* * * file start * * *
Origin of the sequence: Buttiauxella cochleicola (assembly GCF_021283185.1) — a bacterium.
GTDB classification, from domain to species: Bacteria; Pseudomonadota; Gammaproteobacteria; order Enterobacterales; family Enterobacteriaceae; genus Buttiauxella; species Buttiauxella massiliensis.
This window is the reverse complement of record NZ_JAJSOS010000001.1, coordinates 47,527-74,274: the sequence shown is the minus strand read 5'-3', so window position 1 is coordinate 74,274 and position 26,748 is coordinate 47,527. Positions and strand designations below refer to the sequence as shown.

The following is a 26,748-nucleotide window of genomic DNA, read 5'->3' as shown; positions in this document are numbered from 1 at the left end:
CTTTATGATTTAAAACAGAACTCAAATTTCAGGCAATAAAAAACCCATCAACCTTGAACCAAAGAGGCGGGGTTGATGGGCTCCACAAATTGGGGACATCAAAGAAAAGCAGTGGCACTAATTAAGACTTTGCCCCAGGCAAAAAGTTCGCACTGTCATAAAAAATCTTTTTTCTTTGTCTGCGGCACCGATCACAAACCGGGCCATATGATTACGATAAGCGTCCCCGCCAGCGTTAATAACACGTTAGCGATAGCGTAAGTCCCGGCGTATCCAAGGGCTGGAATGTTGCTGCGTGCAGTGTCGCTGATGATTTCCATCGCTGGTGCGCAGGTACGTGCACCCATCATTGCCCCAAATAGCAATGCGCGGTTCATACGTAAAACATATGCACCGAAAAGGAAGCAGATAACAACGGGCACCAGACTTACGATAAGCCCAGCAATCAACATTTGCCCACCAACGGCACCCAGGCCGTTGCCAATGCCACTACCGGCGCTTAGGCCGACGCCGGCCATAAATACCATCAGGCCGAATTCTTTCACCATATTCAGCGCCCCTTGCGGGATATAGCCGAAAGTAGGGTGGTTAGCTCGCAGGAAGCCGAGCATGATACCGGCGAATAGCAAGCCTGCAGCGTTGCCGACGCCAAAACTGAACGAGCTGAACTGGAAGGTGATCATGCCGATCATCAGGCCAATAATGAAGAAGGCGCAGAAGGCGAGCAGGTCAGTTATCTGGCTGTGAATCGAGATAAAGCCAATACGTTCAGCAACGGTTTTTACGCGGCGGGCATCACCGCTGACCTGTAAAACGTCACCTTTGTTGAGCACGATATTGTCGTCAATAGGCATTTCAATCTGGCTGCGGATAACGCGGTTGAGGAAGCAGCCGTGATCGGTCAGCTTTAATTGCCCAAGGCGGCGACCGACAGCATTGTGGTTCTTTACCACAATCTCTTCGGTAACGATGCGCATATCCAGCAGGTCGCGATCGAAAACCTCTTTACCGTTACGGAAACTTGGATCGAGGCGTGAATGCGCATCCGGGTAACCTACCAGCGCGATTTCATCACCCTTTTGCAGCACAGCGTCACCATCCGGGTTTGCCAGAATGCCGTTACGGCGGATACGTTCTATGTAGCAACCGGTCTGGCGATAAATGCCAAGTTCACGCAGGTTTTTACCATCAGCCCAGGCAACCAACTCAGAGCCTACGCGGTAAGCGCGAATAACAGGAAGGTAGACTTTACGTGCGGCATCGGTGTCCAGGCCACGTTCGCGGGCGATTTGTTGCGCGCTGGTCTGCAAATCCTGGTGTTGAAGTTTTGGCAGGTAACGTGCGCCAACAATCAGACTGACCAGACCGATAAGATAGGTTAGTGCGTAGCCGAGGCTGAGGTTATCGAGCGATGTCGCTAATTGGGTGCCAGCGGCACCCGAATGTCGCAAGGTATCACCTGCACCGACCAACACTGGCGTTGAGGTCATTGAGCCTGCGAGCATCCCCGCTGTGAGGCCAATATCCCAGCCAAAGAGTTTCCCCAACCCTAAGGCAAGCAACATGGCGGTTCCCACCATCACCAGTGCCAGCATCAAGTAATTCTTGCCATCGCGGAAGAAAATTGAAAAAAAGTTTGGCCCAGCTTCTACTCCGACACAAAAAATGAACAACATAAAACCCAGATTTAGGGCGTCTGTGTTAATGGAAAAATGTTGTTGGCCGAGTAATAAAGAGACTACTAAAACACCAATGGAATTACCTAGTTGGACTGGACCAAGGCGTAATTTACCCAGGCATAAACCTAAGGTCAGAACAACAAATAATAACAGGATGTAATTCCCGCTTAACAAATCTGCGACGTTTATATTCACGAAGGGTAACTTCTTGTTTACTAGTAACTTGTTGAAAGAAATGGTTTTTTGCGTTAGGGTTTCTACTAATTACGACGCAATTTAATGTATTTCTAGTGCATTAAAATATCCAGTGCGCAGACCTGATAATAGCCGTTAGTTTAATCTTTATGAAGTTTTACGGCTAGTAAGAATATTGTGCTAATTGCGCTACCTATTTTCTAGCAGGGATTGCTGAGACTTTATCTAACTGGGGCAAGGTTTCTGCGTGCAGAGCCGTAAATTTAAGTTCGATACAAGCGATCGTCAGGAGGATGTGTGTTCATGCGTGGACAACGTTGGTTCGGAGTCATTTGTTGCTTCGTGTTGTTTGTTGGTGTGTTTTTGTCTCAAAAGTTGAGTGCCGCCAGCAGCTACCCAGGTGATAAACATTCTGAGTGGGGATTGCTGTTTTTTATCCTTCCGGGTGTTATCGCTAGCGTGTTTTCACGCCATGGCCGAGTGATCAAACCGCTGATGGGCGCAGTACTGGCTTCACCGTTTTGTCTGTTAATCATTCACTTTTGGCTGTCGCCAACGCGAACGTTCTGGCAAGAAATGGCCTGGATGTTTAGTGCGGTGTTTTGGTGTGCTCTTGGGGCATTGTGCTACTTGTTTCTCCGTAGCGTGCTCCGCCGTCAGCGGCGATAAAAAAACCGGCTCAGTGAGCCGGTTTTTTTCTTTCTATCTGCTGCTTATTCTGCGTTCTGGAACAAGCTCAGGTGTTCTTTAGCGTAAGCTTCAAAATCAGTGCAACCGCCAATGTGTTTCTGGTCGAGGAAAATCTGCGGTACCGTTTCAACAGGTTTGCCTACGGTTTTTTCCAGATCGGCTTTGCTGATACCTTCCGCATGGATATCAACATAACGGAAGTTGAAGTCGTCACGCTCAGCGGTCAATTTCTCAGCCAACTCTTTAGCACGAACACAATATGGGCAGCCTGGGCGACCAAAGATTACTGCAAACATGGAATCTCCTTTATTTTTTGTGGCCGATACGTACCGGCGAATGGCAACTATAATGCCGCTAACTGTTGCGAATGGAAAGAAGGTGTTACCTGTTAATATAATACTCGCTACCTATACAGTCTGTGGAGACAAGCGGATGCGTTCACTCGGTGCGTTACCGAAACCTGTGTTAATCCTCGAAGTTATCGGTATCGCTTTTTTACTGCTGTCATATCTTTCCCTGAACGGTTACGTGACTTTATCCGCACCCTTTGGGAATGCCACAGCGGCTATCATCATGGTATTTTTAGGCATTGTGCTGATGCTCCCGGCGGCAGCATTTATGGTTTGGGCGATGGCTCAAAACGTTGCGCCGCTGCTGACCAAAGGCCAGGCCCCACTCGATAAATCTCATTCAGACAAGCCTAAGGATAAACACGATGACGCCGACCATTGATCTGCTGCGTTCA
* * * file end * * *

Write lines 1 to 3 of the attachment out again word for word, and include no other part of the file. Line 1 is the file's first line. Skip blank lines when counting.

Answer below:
Origin of the sequence: Buttiauxella cochleicola (assembly GCF_021283185.1) — a bacterium.
GTDB classification, from domain to species: Bacteria; Pseudomonadota; Gammaproteobacteria; order Enterobacterales; family Enterobacteriaceae; genus Buttiauxella; species Buttiauxella massiliensis.
This window is the reverse complement of record NZ_JAJSOS010000001.1, coordinates 47,527-74,274: the sequence shown is the minus strand read 5'-3', so window position 1 is coordinate 74,274 and position 26,748 is coordinate 47,527. Positions and strand designations below refer to the sequence as shown.